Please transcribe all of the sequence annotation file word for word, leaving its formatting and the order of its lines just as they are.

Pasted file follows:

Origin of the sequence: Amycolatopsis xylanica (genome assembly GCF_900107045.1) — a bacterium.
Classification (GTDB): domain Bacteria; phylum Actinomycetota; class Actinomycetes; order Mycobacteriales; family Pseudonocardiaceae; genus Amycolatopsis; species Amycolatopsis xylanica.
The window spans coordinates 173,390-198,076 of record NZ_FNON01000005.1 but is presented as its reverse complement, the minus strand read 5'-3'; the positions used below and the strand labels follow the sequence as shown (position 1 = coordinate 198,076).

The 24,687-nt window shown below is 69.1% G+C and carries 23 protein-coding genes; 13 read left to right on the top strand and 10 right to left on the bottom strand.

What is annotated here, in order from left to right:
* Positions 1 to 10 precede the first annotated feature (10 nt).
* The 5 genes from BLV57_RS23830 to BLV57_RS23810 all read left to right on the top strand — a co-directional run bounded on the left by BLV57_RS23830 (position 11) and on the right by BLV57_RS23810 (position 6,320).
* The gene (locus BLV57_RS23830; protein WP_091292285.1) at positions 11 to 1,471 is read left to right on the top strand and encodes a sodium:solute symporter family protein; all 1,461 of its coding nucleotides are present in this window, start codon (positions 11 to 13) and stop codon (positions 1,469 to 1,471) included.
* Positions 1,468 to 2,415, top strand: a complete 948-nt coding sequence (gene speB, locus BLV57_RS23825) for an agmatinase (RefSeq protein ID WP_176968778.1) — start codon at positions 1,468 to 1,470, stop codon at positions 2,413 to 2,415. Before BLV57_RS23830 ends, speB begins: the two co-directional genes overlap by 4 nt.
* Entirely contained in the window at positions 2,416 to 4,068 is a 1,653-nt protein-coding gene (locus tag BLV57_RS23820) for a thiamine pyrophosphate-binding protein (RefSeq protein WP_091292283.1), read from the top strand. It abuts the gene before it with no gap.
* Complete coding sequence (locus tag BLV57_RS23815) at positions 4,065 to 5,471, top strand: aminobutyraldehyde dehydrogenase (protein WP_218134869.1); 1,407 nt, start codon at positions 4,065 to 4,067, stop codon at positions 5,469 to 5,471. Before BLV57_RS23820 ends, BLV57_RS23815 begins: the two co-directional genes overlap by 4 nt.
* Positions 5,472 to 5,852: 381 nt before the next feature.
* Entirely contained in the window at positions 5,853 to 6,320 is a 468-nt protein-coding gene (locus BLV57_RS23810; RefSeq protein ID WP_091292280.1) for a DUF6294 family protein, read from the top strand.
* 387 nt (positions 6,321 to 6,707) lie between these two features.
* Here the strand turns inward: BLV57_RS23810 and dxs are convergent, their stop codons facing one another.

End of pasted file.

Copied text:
Origin of the sequence: Amycolatopsis xylanica (genome assembly GCF_900107045.1) — a bacterium.
Classification (GTDB): domain Bacteria; phylum Actinomycetota; class Actinomycetes; order Mycobacteriales; family Pseudonocardiaceae; genus Amycolatopsis; species Amycolatopsis xylanica.
The window spans coordinates 173,390-198,076 of record NZ_FNON01000005.1 but is presented as its reverse complement, the minus strand read 5'-3'; the positions used below and the strand labels follow the sequence as shown (position 1 = coordinate 198,076).

The 24,687-nt window shown below is 69.1% G+C and carries 23 protein-coding genes; 13 read left to right on the top strand and 10 right to left on the bottom strand.

What is annotated here, in order from left to right:
* Positions 1 to 10 precede the first annotated feature (10 nt).
* The 5 genes from BLV57_RS23830 to BLV57_RS23810 all read left to right on the top strand — a co-directional run bounded on the left by BLV57_RS23830 (position 11) and on the right by BLV57_RS23810 (position 6,320).
* The gene (locus BLV57_RS23830; protein WP_091292285.1) at positions 11 to 1,471 is read left to right on the top strand and encodes a sodium:solute symporter family protein; all 1,461 of its coding nucleotides are present in this window, start codon (positions 11 to 13) and stop codon (positions 1,469 to 1,471) included.
* Positions 1,468 to 2,415, top strand: a complete 948-nt coding sequence (gene speB, locus BLV57_RS23825) for an agmatinase (RefSeq protein ID WP_176968778.1) — start codon at positions 1,468 to 1,470, stop codon at positions 2,413 to 2,415. Before BLV57_RS23830 ends, speB begins: the two co-directional genes overlap by 4 nt.
* Entirely contained in the window at positions 2,416 to 4,068 is a 1,653-nt protein-coding gene (locus tag BLV57_RS23820) for a thiamine pyrophosphate-binding protein (RefSeq protein WP_091292283.1), read from the top strand. It abuts the gene before it with no gap.
* Complete coding sequence (locus tag BLV57_RS23815) at positions 4,065 to 5,471, top strand: aminobutyraldehyde dehydrogenase (protein WP_218134869.1); 1,407 nt, start codon at positions 4,065 to 4,067, stop codon at positions 5,469 to 5,471. Before BLV57_RS23820 ends, BLV57_RS23815 begins: the two co-directional genes overlap by 4 nt.
* Positions 5,472 to 5,852: 381 nt before the next feature.
* Entirely contained in the window at positions 5,853 to 6,320 is a 468-nt protein-coding gene (locus BLV57_RS23810; RefSeq protein ID WP_091292280.1) for a DUF6294 family protein, read from the top strand.
* 387 nt (positions 6,321 to 6,707) lie between these two features.
* Here the strand turns inward: BLV57_RS23810 and dxs are convergent, their stop codons facing one another.